BoN cuts repo rate
19 February 2020 | Banking
Domestic and financial developments informing the decision to lower the repo rate were because inflation continues to trend downwards, mainly owing to a slowdown in rent inflation and the bank expects that inflation will remain below 5% for 2020. Also, international reserves remain healthy at 4.4 months’ worth of import cover. Furthermore, growth in domestic credit extension remains moderate, mainly on account of borrowing by businesses in the real estate and financial sectors
Theoretically, interest rate cuts stimulate the economy through lower borrowing costs which induce borrowing and investment. While the recent rate cut brings moderate relief to indebted households and corporates, FirstRand Namibia does not believe it will be sufficient to drive meaningful economic growth in the current environment characterised by low confidence.
This view is corroborated by real sector data releases following the repo rate cut in August 2019, which did not show signs of significant improvement.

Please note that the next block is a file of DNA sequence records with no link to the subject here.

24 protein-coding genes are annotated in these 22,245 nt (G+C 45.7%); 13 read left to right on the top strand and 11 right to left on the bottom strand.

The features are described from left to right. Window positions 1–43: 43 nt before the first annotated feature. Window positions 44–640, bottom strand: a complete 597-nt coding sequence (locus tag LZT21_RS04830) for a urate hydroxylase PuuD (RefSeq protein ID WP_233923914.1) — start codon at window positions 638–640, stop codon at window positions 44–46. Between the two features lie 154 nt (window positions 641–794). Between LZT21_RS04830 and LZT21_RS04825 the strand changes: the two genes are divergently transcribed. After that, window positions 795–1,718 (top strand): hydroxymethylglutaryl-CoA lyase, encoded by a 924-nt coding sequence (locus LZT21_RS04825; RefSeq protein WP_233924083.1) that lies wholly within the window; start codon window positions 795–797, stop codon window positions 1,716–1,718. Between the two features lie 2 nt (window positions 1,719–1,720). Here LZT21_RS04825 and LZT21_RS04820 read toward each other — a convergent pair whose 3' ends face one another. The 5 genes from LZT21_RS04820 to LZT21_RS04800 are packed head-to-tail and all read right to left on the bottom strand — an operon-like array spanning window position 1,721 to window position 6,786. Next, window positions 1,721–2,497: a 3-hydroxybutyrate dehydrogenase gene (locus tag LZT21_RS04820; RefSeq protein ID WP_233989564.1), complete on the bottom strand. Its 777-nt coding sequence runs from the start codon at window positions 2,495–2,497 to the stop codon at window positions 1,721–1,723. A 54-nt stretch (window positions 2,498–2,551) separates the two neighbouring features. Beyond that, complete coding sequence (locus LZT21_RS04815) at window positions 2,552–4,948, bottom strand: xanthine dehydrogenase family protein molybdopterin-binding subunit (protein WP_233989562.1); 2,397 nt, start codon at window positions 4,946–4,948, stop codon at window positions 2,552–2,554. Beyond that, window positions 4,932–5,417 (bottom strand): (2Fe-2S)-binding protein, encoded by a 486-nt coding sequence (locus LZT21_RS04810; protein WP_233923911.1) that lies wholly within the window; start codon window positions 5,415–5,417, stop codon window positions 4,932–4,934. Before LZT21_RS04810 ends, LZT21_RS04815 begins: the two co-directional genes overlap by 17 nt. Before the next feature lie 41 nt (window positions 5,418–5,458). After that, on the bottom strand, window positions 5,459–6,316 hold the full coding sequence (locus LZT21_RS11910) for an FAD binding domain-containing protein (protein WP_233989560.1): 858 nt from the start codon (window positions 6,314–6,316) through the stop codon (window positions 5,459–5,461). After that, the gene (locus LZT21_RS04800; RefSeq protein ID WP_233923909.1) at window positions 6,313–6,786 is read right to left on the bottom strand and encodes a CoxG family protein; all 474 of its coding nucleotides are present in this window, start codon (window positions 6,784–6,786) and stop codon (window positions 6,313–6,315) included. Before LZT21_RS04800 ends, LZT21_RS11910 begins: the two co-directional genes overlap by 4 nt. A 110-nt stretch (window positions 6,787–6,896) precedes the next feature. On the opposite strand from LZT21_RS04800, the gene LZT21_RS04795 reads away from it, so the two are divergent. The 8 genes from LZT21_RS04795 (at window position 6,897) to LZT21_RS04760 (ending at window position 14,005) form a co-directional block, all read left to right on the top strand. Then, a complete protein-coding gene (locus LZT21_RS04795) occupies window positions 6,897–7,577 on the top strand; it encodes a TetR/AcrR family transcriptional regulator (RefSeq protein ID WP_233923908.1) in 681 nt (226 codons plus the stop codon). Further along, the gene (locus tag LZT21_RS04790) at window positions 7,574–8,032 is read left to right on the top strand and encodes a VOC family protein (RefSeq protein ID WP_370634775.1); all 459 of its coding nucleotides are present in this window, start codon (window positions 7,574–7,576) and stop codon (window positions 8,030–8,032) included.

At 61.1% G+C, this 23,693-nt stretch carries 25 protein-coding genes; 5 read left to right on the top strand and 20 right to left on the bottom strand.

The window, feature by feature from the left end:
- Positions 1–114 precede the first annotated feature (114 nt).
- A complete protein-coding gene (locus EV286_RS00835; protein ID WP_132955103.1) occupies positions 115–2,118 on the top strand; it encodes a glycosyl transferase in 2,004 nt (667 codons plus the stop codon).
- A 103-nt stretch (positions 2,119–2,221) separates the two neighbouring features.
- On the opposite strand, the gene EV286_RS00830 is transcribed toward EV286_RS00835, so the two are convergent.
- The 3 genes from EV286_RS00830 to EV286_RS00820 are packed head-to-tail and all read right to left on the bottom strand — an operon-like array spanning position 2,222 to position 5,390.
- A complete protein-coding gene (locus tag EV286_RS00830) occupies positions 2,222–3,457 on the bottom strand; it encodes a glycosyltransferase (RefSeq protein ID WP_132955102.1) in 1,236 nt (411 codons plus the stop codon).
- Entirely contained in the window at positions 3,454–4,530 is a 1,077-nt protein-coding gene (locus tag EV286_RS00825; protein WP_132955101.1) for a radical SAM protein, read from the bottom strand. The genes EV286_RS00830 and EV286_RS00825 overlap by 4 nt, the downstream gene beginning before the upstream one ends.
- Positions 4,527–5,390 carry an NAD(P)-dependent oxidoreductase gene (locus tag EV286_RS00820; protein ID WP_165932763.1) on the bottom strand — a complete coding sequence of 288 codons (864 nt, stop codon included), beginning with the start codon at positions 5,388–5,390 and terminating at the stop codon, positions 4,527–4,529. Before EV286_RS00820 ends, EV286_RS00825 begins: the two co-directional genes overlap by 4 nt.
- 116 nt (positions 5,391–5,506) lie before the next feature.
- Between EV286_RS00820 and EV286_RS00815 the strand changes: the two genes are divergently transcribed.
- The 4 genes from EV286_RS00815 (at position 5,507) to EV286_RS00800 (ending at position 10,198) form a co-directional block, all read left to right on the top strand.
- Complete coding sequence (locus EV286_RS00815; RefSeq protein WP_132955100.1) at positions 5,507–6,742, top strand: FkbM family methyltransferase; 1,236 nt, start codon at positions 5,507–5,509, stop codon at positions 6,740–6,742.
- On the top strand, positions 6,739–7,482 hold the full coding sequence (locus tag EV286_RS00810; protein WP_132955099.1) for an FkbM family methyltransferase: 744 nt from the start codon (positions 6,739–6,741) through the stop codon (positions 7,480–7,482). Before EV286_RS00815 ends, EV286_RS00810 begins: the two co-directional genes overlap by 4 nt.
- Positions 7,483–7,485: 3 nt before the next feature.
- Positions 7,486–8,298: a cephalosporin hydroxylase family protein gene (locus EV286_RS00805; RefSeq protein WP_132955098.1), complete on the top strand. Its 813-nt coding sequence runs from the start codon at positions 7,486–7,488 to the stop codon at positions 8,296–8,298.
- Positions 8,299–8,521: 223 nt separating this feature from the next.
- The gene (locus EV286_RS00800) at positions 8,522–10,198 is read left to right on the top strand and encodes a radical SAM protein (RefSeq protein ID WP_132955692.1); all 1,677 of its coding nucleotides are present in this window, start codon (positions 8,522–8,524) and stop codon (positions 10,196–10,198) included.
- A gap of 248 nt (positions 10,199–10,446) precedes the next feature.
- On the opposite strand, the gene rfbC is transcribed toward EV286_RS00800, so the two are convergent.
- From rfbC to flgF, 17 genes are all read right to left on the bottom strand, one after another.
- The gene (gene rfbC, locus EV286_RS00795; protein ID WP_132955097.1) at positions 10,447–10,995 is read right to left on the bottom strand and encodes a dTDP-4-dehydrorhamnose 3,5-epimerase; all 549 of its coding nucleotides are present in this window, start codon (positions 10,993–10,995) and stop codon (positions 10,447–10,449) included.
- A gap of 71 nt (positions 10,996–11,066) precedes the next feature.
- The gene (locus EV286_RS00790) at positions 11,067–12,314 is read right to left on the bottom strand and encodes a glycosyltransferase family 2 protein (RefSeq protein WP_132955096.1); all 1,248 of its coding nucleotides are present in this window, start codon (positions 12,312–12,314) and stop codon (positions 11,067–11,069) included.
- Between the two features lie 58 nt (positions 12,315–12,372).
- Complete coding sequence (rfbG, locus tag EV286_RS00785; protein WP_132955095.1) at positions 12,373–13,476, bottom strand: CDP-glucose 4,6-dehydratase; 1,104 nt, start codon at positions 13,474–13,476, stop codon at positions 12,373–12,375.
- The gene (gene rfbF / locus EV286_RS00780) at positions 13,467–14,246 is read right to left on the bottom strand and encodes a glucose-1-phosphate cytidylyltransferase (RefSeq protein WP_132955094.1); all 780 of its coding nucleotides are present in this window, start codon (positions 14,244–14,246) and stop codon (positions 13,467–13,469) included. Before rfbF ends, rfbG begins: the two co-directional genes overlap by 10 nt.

It is our opinion that the onus to stimulate meaningful economic growth does not lie in the repo rate adjustment alone, given the structural nature of the low growth environment. Rather, complementary policies that support growth and employment creation should be put in place for demand growth to systematically respond to monetary policy action.
This sentiment was echoed by the central bank Governor, who emphasised that interest rates are already at historically low levels.
The accommodative stance taken by the central bank comes at a time where regional peers including South Africa, Lesotho, Zimbabwe and Kenya have been cutting rates against a background of sluggish growth. The low inflation, flat credit uptake and the low growth environment support the case for further rate cuts. However, we believe interest rate decisions will likely be guided by those of South Africa’s, in order to prevent capital outflows needed to maintain the currency peg.
The next MPC meeting is scheduled for 15 April 2020.
Ruusa Nandago is an economist at FirstRand Namibia.